Update #2 - 01-09-2010 : Engadget reports some unfortunate details : "Unfortunately, because of the closed nature of most of the iPhone platform, you can't just start typing in any iPhone app; you have to type in the iType app and then copy and paste to the app you want. It's surely an annoyance, but if you're sick of the soft keyboard and need some relief, it's your best option for now."

Lenova IdeaPad U1 Hybrid via Pocket Lint

Ready for 2020

I've read so many blogs, and listened to a couple of podcasts recently talking about the tech progress of the last ten years.  All I can keep thinking, "What was it like tech wise in January 2000 for us?"  I can recall some things, like no wi-fi yet in the house.  I remember keeping surfaces free in my home office and internet connections handy for my wife & son to come down and plug in their laptops.  Beyond that my memory is imperfect.

So I just wrote a long entry in Evernote summarizing our current living situation,and then going heavily into the tech we are using.  What computers we have now, what Operating Systems we are using, our hard drive capacity, our cell phones, and the apps we are using (Evernote, Dropbox, Adobe Production Studio, Google Docs) etc.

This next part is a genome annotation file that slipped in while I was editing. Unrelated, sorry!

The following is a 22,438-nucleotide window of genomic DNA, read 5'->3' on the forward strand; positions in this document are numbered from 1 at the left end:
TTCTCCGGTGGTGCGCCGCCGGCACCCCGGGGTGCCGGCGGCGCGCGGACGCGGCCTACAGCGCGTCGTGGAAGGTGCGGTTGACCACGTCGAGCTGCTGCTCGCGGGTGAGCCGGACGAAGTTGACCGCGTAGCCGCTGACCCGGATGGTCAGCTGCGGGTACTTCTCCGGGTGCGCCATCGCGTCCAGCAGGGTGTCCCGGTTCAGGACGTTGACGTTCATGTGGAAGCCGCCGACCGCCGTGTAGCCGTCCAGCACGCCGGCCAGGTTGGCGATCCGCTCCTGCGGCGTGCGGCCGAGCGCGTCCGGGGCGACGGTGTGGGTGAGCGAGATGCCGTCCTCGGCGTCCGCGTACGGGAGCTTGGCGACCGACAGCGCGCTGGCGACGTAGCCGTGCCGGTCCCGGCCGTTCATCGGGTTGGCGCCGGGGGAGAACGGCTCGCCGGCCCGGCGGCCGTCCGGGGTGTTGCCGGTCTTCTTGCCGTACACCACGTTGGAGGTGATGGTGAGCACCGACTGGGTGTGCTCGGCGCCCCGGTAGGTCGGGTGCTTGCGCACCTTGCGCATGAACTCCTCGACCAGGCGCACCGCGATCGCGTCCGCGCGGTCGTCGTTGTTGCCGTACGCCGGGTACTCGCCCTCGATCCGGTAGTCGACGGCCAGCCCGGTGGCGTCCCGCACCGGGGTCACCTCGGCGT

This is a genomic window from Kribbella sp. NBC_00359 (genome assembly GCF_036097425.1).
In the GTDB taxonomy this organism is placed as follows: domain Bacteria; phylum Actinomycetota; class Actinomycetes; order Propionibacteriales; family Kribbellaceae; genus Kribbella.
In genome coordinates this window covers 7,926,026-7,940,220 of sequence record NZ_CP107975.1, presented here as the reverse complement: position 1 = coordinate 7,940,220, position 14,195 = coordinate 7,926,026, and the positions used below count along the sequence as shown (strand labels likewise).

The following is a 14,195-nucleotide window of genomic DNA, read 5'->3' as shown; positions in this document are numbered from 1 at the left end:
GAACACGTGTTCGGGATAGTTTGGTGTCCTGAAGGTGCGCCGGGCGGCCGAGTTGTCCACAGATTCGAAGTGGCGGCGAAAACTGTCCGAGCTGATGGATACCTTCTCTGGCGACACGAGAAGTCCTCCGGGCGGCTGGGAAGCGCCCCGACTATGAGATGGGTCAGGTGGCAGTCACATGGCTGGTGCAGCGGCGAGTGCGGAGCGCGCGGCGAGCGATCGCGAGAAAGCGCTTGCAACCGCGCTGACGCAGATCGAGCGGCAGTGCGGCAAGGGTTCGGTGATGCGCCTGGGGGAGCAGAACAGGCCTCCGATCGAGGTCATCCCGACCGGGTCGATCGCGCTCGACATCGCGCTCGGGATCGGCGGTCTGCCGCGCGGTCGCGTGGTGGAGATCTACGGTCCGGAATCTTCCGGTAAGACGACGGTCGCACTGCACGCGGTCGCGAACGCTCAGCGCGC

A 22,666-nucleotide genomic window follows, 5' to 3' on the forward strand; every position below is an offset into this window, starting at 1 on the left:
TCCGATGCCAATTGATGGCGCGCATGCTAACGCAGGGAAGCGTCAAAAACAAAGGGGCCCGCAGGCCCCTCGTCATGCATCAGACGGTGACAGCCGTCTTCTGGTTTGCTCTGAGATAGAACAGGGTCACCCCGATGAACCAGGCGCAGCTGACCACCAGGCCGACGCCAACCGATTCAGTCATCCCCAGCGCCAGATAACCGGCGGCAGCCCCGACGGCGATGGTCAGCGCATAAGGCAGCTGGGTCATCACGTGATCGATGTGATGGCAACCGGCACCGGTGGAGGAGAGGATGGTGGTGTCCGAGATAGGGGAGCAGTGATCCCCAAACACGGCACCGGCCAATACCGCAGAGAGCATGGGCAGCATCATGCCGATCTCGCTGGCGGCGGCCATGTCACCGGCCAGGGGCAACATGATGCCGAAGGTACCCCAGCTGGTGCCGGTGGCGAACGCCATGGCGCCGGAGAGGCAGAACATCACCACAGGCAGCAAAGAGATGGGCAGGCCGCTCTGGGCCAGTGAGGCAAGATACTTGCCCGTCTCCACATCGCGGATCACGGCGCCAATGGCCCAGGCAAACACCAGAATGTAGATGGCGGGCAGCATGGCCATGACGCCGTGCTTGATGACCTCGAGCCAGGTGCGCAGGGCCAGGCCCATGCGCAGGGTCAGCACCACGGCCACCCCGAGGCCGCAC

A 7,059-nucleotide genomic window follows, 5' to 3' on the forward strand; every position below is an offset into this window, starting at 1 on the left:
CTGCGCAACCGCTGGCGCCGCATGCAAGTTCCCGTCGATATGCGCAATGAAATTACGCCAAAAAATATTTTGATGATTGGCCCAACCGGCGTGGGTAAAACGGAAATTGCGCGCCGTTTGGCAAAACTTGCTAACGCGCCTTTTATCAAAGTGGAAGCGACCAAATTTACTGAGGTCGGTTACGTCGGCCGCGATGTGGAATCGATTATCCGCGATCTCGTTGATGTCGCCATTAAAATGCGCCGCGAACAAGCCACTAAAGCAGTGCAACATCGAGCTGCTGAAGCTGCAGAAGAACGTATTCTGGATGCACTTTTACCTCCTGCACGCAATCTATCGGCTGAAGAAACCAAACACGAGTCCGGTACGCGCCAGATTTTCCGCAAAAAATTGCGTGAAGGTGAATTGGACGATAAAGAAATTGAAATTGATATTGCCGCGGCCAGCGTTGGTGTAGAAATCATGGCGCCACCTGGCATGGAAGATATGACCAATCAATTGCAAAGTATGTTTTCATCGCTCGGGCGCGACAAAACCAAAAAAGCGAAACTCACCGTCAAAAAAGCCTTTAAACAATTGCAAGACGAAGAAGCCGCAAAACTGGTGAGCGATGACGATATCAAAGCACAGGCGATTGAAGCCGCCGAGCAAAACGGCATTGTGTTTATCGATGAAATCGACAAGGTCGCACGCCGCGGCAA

Should make it interesting to look back in 2020.

Update: Minutes after posting, I was thinking that while I fully expect to be using Evernote in ten years, I've learned you cannot anticipate these things.  So I am going to put a copy of that Journal entry into my Dropbox, as a document at Google Docs, a text file on my PC and print out a copy and put with our important papers.  It should survive then to 2020, and as important, I should remember it exists if I keep seeing it in those places.

Recent Evernote News

Our friends at Evernote keep coming up with new things.  They have now released new versions of their Palm Pre, iPhone, and Android clients.

I had my first chance to play with any smartphone Evernote clients recently.  First was the Android version, and it didn't help quell my major Android lust.  The Mobile Web client I use on my Instinct is useful, but the user interface and audio notes in the Android client is wonderful.

There is also an iPod Touch hanging out at our house.  I'm eager to spend some time with the iPhone client on it.

Earlier today, Evernote via their Twitter account asked folks for their favorite Evernote tips.  As I write this they are flowing in all marked with the hashmark #evernotetips.  Or you can see only the ones Evernote has chosen to re-tweet.